REFERENCES FOR PART 2

63. Vervaart. P, Knight KR. Oxidative stress and the cell. Clinical Biochem Reviews. 1996; 17:3-16

64. Esterbauer H, Streigl G, Puhl H, Rotheneder M. Continuous monitoring of in vitro oxidation of human low-density lipoprotein. Free Rad Res Commun 1989; 6:67-75.

65. Tsai EC, Hirsch IB, Brunzell JD, Chait A. Reduced plasma peroxyl radical trapping capacity and increased susceptibility of LDL to oxidation in poorly controlled IDDM. Diabetes 1994; 43:1010- 1014.

66. Miller NJ, Rice-Evans C, Davies MJ, Gopinathan V, Milner A. A novel method for measuring antioxidant capacity and its application to monitoring the antioxidant status in premature neonates. Clin Sci 1993; 84:407-412.

67. Wolff SP. Ferrous Ion Oxidation in Presence of Ferric Ion Indicator Xylenol Orange for Measurement of Hydroperoxides. Method Enzymol 1994, 105:182-189.

68. Schlenzig JS, et al. Urinary malondialdehyde concentration in preterm neonates: is there a relationship to disease entities of neonatal intensive care. Acta Paediatr. 1993; 82:202- 205.

69. Esterbauer H. Estimation of peroxidative damage. A critical review. Pathol Biol (Paris), 1996 Jan, 44:1, 25-8

70. Haddad IY, Ischiropoulos H, Holm BA, Beckman JS, Baker JR, Matalon S. Mechanisms of peroxynitrite-induced injury to pulmonary surfactants. Am J Physiol 1993; 265:L555- L564.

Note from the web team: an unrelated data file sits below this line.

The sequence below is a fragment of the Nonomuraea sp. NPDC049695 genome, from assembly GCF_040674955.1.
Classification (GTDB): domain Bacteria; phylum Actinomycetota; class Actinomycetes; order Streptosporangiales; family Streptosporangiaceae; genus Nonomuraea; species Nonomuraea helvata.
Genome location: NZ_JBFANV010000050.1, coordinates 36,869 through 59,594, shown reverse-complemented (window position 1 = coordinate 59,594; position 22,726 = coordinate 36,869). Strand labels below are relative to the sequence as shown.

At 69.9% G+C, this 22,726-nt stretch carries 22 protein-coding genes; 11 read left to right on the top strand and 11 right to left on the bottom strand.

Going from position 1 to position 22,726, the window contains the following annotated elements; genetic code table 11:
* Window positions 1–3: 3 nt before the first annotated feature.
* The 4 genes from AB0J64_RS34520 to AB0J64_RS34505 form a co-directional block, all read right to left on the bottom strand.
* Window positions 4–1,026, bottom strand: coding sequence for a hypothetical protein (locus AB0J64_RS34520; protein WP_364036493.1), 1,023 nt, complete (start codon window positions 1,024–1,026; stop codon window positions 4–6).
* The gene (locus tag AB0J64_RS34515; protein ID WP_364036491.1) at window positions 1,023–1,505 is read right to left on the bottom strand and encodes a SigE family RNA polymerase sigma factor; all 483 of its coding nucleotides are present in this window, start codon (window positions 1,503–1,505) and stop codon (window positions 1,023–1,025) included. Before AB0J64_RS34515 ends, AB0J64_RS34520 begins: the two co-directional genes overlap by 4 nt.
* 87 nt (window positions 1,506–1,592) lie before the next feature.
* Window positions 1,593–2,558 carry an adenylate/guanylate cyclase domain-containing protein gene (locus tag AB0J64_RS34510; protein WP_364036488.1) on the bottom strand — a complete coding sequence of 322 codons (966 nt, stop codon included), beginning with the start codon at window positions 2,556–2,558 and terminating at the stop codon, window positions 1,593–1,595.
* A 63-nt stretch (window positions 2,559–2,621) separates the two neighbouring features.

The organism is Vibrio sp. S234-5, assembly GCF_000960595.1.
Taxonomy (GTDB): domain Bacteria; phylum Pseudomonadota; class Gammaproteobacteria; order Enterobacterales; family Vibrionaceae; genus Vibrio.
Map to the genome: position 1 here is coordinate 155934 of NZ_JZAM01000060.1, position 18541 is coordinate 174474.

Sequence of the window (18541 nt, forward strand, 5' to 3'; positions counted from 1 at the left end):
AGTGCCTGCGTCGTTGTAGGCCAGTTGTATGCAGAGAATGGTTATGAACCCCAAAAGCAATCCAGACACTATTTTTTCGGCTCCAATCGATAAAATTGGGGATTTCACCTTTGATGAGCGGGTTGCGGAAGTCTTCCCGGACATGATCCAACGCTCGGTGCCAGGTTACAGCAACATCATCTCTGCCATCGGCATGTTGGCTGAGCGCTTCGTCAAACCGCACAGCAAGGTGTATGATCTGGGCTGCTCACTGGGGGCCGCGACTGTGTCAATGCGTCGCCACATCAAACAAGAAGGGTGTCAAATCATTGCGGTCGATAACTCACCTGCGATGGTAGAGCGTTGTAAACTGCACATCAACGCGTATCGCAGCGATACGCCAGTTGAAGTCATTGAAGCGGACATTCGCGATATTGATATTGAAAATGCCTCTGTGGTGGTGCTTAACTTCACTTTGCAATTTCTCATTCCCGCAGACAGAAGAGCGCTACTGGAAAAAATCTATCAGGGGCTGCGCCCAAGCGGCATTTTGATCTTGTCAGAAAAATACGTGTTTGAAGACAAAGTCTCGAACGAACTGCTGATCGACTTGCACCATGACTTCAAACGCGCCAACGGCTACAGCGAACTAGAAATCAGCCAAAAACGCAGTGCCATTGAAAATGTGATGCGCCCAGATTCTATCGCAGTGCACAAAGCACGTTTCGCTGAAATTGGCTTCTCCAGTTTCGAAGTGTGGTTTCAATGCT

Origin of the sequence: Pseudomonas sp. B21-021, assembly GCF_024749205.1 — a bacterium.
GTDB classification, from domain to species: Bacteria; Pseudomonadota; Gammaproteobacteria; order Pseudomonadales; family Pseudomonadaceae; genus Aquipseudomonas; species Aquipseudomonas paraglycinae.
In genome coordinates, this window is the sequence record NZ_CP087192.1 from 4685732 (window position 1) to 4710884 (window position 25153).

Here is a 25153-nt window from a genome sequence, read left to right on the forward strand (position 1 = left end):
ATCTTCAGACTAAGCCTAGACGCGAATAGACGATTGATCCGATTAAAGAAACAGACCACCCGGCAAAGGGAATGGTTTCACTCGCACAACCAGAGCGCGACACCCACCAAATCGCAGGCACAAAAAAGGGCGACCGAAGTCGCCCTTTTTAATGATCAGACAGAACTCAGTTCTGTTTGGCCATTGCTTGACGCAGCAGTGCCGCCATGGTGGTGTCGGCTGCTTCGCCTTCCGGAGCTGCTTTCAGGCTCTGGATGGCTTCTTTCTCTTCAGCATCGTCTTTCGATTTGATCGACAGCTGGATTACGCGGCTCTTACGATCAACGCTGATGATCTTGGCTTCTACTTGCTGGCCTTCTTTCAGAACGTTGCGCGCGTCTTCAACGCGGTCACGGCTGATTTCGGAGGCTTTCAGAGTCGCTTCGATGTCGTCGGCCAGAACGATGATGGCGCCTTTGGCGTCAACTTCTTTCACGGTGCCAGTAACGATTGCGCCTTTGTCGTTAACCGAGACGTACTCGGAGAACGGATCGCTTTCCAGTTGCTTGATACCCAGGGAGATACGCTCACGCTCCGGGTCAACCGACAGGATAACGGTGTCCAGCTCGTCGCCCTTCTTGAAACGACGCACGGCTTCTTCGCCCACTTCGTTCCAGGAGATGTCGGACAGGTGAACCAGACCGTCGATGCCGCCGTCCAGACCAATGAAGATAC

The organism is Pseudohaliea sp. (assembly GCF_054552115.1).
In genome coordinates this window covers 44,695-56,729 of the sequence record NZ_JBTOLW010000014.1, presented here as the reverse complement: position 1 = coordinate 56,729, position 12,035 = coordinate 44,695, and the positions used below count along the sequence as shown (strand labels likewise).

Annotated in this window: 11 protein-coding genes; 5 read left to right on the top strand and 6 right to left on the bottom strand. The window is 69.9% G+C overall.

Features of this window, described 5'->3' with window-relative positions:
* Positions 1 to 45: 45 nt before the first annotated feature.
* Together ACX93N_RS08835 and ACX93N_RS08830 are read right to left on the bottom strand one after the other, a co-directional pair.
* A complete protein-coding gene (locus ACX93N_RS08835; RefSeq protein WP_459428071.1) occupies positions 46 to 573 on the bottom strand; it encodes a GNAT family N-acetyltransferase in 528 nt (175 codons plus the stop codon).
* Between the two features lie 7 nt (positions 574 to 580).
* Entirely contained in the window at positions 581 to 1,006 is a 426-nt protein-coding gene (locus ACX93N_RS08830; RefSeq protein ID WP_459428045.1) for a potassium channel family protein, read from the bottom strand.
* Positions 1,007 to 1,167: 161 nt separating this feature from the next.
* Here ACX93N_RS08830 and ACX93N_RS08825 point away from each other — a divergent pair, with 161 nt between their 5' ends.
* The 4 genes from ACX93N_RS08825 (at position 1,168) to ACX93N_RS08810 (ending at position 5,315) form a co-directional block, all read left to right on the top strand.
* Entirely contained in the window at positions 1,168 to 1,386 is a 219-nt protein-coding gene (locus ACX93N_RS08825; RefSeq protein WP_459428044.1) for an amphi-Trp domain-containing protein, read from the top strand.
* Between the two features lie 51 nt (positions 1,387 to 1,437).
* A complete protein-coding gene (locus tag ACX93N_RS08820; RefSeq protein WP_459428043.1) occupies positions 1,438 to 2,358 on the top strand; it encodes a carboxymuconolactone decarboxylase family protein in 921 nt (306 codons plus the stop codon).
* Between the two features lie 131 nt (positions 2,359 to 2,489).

71. Floyd RA, Watson JJ, Wong PK, Miller DH, Richard RC. Hydroxyl free radical adduct of deoxyguanosine: sensitive detection and mechanism of formation. Free Rad Res Commun 1986; 1:163-172.

72. Wang YJ; Ho YS; Lo MJ; Lin JK. Oxidative modification of DNA bases in rat liver and lung during chemical carcinogenesis and aging. Chem Biol Interact, 1995 Feb, 94:2, 135-45

73. Lee CM; Weindruch R; Aiken JM. Age-associated alterations of the mitochondrial genome. Free Radic Biol Med, 1997, 22:7, 1259-69

74. McCord JM. Free radicals and inflammation. Protection of synovial fluid by superoxide dismutase. Science 1974; 185:529-531.

75. Odetti P et al. Good glycaemic control reduces oxidation and glycation end-products in collagen of diabetic rats. Diabetologia, 1996 Dec, 39:12, 1440-7

76. Hull j, Vervaart P, Grimwood K, Phelan P. Pulmonary Oxidative Stress Response in Young Children with Cystic Fibrosis. Thorax.1997;52:557-560.

77. Stralin P and Marklund SL. Effects of oxidative stress on expression of extracellular superoxide dismutase, CuZn superoxide dismutase and Mn superoxide dismutase in human dermal fibroblasts. Biochem J 1994; 298:347-352.